Arnold Kling  

We Need an Anti-Congress

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Iain Murray writes

Speaker Pelosi has released the text of the New Direction for Energy Independence, National Security, Really Good Eggs and Consumer Protection Act (I snuck something else in there - can you tell?). It weighs in at a table-breaking 888 pages.

In my humble opinion, we should only have laws that are:
--clear; and

To ensure this, we need a new institution. I propose the Anti-Congress, which would be empowered to instantly repeal any legislation that fails to meet any of these criteria.

I've just finished Michael Barone's Our First Revolution, in which he extolls the accomplishments of the English Revolution of 1688-89. Prior to that revolution, Barone points out, about the only power the legislature had was to raise taxes if the King wanted to go to war. In the absence of war, the King could go for years without even calling the legislature into session.

I had difficulty putting myself in a frame of mind to share Barone's sentiments. I find myself nostalgic for the Ancien RĂ©gime.

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COMMENTS (10 to date)
caveat bettor writes:

That is probably the best blogged idea of the year.

Unit writes:

We already have the anti-congress: it's called supreme court.

jsalvati writes:

Perhaps I am just stating the obvious, but:
1) That's not just your humble opinion; it's also Hayek's and anyone else who believes in strong, formal rule-of-law.
2) Those are called judges

Vincent Clement writes:

simple, straightforward, clear, and necessary

Wouldn't that make politicians unnecessary?

I'm an Urban Planner and before we had a change in senior management (aka 'the new boss'), our reports were two, three maybe four pages long. In fact, it was the goal of another planner and myself to write one-page reports when possible. We boasted out loud when one of us achieved the one-page report.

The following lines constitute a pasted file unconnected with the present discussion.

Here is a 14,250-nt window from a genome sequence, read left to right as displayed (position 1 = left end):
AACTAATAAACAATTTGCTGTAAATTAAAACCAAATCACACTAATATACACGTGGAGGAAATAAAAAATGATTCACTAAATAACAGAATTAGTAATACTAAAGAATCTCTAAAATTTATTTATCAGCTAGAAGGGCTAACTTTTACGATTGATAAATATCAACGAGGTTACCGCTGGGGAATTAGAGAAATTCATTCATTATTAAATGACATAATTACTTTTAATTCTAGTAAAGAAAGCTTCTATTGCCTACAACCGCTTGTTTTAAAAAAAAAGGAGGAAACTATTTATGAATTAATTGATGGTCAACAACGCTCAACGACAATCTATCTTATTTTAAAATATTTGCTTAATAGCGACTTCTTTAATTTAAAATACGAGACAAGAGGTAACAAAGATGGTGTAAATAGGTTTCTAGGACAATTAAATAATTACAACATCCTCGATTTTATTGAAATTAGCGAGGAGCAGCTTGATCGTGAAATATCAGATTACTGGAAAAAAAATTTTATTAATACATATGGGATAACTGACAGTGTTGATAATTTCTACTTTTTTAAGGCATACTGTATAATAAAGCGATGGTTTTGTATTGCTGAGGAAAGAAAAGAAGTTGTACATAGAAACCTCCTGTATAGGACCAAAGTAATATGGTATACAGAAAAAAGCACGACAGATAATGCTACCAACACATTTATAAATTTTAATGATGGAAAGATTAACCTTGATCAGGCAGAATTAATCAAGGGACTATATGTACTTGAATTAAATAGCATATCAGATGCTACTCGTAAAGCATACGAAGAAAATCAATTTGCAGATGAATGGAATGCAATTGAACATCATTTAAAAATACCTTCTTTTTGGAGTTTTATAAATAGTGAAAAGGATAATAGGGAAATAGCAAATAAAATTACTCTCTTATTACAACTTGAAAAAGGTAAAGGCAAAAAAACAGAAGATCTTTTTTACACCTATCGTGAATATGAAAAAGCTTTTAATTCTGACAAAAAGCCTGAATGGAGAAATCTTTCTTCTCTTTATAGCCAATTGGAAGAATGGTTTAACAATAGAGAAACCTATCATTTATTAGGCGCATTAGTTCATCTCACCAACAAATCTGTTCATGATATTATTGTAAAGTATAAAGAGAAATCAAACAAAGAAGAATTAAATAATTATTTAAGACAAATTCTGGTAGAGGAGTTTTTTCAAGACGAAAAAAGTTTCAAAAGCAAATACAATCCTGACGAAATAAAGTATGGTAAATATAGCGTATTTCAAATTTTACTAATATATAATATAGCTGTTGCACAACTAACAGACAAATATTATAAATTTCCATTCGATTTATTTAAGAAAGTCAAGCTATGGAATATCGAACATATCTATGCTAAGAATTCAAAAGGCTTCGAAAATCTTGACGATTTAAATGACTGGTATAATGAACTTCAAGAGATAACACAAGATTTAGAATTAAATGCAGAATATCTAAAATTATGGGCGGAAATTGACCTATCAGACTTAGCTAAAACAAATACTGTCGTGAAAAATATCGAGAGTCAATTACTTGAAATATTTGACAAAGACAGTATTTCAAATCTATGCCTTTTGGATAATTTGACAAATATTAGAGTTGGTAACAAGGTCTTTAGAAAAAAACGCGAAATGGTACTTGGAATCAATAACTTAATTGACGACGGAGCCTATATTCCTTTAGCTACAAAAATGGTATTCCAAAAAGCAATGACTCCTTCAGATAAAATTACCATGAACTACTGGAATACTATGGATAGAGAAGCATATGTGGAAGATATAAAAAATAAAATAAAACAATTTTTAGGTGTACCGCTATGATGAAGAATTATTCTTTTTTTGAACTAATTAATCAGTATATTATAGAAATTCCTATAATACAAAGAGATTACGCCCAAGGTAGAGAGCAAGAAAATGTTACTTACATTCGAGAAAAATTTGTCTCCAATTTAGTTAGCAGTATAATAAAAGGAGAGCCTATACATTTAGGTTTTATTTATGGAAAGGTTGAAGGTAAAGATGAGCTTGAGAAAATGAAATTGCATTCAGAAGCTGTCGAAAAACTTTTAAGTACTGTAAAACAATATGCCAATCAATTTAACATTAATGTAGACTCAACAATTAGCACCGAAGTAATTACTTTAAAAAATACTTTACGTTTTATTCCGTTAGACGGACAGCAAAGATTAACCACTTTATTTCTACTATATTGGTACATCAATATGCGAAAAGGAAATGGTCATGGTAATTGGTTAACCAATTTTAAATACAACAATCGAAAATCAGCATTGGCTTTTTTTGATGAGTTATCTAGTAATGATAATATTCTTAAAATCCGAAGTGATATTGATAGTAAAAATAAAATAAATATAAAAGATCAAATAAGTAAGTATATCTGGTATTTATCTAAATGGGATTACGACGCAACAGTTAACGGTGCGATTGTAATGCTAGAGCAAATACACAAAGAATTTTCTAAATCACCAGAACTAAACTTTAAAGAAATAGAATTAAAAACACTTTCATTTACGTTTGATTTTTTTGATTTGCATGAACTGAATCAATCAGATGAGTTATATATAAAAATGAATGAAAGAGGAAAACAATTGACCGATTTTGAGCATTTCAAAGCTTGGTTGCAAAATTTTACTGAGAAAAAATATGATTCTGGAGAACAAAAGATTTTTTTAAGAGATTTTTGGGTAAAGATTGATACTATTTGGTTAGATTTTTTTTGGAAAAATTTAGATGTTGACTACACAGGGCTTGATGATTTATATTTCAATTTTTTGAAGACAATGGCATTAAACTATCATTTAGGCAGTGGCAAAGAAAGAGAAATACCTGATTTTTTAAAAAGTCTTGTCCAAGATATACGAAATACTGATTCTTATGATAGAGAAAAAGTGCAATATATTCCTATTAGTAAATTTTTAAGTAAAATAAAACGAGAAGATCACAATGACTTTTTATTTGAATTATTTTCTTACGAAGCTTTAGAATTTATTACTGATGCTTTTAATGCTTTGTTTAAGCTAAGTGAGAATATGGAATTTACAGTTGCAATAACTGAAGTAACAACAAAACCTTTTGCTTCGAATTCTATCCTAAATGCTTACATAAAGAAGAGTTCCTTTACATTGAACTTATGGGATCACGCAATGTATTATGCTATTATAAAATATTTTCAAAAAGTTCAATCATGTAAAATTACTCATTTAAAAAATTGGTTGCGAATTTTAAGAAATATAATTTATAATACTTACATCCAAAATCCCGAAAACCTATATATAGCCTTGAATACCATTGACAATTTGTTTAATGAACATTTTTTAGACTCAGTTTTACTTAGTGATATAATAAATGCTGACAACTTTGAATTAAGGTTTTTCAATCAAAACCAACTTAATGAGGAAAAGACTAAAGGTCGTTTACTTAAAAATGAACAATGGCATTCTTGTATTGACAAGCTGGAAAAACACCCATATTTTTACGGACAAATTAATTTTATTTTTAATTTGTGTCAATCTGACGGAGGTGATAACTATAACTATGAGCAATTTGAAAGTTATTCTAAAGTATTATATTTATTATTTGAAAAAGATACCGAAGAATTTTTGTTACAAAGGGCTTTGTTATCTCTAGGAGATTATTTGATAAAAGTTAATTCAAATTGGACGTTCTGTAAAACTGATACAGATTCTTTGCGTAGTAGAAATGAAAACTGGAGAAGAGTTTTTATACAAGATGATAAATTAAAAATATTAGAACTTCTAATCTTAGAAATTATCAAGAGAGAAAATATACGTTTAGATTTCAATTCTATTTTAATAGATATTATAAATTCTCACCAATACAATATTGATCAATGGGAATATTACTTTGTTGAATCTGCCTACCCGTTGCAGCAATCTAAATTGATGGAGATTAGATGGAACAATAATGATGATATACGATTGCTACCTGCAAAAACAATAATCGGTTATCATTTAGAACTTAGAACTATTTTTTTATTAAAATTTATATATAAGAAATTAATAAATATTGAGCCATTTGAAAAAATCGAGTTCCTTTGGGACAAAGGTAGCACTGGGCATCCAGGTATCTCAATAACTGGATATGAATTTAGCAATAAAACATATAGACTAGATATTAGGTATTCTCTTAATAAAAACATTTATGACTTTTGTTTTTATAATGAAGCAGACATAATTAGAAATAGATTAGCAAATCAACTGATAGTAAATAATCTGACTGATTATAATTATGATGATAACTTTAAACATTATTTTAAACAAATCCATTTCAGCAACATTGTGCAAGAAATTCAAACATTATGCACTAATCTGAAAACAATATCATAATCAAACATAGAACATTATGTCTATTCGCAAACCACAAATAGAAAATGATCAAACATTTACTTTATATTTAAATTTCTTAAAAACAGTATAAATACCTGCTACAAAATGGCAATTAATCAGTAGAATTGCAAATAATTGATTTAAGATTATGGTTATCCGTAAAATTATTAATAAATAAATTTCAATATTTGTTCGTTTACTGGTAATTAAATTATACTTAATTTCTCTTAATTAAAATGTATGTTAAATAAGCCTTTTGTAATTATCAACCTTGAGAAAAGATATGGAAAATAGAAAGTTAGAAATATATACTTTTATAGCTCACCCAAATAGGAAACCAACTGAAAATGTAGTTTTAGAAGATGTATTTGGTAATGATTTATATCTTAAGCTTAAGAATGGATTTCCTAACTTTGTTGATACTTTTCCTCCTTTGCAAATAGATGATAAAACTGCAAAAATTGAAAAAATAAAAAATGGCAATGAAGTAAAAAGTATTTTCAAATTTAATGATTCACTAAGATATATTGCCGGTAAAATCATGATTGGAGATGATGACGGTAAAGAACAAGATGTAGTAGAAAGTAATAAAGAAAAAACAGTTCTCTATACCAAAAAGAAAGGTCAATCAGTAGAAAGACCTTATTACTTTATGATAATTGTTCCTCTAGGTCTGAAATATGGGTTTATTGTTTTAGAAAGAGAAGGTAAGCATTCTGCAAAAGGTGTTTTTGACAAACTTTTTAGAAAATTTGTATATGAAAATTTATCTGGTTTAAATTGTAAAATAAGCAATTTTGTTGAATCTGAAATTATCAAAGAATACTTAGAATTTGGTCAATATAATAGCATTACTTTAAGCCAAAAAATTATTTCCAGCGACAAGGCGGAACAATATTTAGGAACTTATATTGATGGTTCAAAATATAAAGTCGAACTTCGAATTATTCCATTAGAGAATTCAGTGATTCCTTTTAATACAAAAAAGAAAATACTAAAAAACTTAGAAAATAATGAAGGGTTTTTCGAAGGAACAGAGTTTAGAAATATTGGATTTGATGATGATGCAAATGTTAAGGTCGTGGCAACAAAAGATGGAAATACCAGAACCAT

Then came the change. Now our report for easy applications, regularly come in at 10 to 12 pages - on a good day. We are including everything plus the kitchen sink. It's maddening.

Before, the recommendation and analysis was right there. Now, they are lost in a sea of useless background information and other comments.

James Hamilton writes:

I have long favored the Swiss system, in which the minority party in Congress can relatively easily ensure that passed legislation is sent to a public vote for possible veto. Rather than the California initiative process (in which all sorts of ill-considered ideas get through), voters get to say "yes" (the already-passed legislation becomes law) or "no" (it does not).

D. F. Linton writes:

Heinlein (in the voice of Prof. Del La Paz) proposed the same thing in the Moon is a Harsh Mistress: A legislative body that could repeal any law with a vote of 1/3 of its members, but had no other powers.

reason writes:

I have long favoured something subtler, but with the same effect. The total amount of law currently in force should have an upper limit. If you want to add new laws you have to first repeal some old ones.

TDL writes:

How about a constitutional amendment that sunsets all laws and departments every 6 to 10 years? Although, an anti-congress sounds interesting.


Alex writes:

Article 9, section 9, 20th point, of the short-lived Confederate Constitution reads: "Every law, or resolution having the force of law, shall relate to but one subject, and that shall be expressed in the title."

Is that what you meant?

Sudha Shenoy writes:

And the monarch had to provide a quid pro quo for getting his taxes passed: "Redress of grievances before supply". Also the taxes were specific & one-off: the tax was levied, the money raised, & that was it: end of tax. Those were the days....

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